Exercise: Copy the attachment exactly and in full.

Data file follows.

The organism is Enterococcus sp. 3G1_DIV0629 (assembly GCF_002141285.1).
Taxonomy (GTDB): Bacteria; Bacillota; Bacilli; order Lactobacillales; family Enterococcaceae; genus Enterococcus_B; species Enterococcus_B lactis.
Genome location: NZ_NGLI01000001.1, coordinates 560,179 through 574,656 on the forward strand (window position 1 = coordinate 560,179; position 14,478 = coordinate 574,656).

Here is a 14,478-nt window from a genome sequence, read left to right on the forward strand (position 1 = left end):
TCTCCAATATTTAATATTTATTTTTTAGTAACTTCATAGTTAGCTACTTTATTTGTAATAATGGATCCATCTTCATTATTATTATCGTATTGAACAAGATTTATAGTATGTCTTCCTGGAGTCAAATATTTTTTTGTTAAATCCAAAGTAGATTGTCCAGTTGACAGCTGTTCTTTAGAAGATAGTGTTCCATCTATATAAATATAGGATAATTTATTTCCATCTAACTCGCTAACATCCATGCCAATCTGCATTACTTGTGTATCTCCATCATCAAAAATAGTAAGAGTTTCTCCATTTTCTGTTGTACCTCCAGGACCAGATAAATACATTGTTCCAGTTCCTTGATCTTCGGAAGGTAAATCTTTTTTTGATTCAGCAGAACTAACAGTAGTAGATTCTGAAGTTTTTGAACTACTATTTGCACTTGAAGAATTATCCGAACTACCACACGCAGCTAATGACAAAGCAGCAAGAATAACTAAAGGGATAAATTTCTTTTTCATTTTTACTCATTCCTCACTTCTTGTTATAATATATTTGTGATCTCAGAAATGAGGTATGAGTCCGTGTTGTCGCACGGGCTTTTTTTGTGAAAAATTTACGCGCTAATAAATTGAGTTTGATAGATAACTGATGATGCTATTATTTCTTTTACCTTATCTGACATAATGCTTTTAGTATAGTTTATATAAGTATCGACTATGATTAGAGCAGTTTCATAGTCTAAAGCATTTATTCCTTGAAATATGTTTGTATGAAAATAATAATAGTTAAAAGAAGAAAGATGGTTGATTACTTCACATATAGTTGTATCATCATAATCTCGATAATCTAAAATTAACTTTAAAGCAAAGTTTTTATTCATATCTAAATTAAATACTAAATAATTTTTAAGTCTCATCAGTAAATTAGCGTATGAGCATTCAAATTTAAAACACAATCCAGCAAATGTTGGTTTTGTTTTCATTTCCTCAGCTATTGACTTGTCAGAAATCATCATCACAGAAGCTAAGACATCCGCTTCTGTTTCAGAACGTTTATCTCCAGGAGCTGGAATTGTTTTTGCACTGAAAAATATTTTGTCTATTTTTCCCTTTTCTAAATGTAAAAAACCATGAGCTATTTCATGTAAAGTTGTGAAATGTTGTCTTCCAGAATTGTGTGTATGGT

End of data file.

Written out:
The organism is Enterococcus sp. 3G1_DIV0629 (assembly GCF_002141285.1).
Taxonomy (GTDB): Bacteria; Bacillota; Bacilli; order Lactobacillales; family Enterococcaceae; genus Enterococcus_B; species Enterococcus_B lactis.
Genome location: NZ_NGLI01000001.1, coordinates 560,179 through 574,656 on the forward strand (window position 1 = coordinate 560,179; position 14,478 = coordinate 574,656).

Here is a 14,478-nt window from a genome sequence, read left to right on the forward strand (position 1 = left end):
TCTCCAATATTTAATATTTATTTTTTAGTAACTTCATAGTTAGCTACTTTATTTGTAATAATGGATCCATCTTCATTATTATTATCGTATTGAACAAGATTTATAGTATGTCTTCCTGGAGTCAAATATTTTTTTGTTAAATCCAAAGTAGATTGTCCAGTTGACAGCTGTTCTTTAGAAGATAGTGTTCCATCTATATAAATATAGGATAATTTATTTCCATCTAACTCGCTAACATCCATGCCAATCTGCATTACTTGTGTATCTCCATCATCAAAAATAGTAAGAGTTTCTCCATTTTCTGTTGTACCTCCAGGACCAGATAAATACATTGTTCCAGTTCCTTGATCTTCGGAAGGTAAATCTTTTTTTGATTCAGCAGAACTAACAGTAGTAGATTCTGAAGTTTTTGAACTACTATTTGCACTTGAAGAATTATCCGAACTACCACACGCAGCTAATGACAAAGCAGCAAGAATAACTAAAGGGATAAATTTCTTTTTCATTTTTACTCATTCCTCACTTCTTGTTATAATATATTTGTGATCTCAGAAATGAGGTATGAGTCCGTGTTGTCGCACGGGCTTTTTTTGTGAAAAATTTACGCGCTAATAAATTGAGTTTGATAGATAACTGATGATGCTATTATTTCTTTTACCTTATCTGACATAATGCTTTTAGTATAGTTTATATAAGTATCGACTATGATTAGAGCAGTTTCATAGTCTAAAGCATTTATTCCTTGAAATATGTTTGTATGAAAATAATAATAGTTAAAAGAAGAAAGATGGTTGATTACTTCACATATAGTTGTATCATCATAATCTCGATAATCTAAAATTAACTTTAAAGCAAAGTTTTTATTCATATCTAAATTAAATACTAAATAATTTTTAAGTCTCATCAGTAAATTAGCGTATGAGCATTCAAATTTAAAACACAATCCAGCAAATGTTGGTTTTGTTTTCATTTCCTCAGCTATTGACTTGTCAGAAATCATCATCACAGAAGCTAAGACATCCGCTTCTGTTTCAGAACGTTTATCTCCAGGAGCTGGAATTGTTTTTGCACTGAAAAATATTTTGTCTATTTTTCCCTTTTCTAAATGTAAAAAACCATGAGCTATTTCATGTAAAGTTGTGAAATGTTGTCTTCCAGAATTGTGTGTATGGT